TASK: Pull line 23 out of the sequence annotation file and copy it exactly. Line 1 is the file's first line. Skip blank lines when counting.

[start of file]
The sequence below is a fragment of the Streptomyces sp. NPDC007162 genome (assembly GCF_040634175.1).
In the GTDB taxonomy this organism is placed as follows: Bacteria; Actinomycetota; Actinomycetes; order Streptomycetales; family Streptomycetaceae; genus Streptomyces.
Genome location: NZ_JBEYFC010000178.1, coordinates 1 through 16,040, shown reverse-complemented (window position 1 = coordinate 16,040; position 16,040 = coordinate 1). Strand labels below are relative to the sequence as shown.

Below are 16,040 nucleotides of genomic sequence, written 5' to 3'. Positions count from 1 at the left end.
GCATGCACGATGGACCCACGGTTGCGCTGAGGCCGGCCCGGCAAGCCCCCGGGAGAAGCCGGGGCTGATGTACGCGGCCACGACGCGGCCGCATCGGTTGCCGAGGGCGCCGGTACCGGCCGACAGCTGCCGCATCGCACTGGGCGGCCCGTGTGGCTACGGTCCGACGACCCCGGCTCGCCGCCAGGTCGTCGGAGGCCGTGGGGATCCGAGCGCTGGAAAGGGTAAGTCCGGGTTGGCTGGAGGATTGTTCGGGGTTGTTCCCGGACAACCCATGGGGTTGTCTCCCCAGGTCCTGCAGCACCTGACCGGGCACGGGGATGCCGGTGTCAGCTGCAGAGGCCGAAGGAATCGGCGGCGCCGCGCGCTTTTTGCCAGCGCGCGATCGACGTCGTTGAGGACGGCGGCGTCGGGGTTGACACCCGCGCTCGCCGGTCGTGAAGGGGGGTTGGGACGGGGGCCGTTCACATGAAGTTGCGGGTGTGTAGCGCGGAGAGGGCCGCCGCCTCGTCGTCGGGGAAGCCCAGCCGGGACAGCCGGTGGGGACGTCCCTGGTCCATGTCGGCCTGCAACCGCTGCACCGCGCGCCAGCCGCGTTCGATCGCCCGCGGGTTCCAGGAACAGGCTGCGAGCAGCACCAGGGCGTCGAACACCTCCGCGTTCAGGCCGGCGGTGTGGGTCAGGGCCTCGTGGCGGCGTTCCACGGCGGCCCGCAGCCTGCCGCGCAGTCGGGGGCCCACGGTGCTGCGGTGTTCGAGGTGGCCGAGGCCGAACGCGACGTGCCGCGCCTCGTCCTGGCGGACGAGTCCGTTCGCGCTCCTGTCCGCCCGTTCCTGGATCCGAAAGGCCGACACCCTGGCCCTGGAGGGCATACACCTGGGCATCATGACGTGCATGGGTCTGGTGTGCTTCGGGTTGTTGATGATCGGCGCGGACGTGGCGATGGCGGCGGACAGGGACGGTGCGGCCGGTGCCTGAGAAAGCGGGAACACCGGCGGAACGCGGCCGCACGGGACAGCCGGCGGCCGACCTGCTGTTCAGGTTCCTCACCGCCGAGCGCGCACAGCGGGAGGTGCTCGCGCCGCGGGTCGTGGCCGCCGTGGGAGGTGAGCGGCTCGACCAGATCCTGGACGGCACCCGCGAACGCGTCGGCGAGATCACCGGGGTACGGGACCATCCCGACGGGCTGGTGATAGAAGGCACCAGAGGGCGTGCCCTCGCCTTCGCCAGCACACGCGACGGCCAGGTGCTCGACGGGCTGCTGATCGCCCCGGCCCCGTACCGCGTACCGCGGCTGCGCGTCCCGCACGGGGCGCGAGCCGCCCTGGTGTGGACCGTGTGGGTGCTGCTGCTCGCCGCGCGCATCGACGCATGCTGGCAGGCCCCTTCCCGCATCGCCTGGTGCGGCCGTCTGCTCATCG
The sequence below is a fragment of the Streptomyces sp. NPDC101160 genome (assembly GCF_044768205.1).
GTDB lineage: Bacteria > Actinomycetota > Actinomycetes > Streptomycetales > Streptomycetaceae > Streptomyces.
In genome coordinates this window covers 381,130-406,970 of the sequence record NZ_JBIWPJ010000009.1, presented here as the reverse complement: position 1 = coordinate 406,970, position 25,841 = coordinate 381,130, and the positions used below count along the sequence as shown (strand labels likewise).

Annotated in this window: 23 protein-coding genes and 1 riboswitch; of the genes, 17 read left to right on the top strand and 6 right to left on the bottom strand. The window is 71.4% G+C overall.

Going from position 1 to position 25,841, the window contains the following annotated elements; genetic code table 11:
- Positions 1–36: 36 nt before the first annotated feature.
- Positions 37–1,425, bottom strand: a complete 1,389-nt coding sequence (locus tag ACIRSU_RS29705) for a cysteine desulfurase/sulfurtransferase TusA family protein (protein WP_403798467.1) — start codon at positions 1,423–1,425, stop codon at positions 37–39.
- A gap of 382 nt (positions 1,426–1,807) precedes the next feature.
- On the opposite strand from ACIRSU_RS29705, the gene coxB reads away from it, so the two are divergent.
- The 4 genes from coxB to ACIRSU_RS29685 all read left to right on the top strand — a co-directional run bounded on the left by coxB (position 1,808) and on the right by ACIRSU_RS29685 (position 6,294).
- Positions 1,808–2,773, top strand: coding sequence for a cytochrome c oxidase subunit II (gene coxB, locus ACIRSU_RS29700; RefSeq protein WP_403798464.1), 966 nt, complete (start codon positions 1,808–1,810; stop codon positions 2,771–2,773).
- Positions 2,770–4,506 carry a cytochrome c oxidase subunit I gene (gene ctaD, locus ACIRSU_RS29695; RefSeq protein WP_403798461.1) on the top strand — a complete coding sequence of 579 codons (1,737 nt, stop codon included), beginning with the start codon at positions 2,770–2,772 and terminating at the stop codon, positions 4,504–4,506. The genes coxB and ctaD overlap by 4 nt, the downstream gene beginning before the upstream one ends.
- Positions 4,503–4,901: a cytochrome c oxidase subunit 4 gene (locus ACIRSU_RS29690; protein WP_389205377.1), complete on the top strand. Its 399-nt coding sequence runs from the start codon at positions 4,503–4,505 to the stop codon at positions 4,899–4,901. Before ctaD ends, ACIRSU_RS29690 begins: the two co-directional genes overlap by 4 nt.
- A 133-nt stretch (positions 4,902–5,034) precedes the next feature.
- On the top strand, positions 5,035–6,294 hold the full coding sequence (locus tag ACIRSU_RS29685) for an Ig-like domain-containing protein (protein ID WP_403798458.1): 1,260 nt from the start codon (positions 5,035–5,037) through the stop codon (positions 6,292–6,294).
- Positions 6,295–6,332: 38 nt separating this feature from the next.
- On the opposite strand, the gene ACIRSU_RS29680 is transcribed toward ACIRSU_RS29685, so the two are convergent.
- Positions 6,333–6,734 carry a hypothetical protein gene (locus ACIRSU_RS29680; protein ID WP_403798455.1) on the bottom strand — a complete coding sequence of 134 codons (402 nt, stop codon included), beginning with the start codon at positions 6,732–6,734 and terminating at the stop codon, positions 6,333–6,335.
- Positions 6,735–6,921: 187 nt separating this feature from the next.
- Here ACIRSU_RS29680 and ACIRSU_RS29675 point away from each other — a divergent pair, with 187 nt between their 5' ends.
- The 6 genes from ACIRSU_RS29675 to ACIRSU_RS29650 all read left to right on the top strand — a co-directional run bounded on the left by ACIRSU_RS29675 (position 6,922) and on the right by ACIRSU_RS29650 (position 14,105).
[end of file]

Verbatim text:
- Positions 6,333–6,734 carry a hypothetical protein gene (locus ACIRSU_RS29680; protein ID WP_403798455.1) on the bottom strand — a complete coding sequence of 134 codons (402 nt, stop codon included), beginning with the start codon at positions 6,732–6,734 and terminating at the stop codon, positions 6,333–6,335.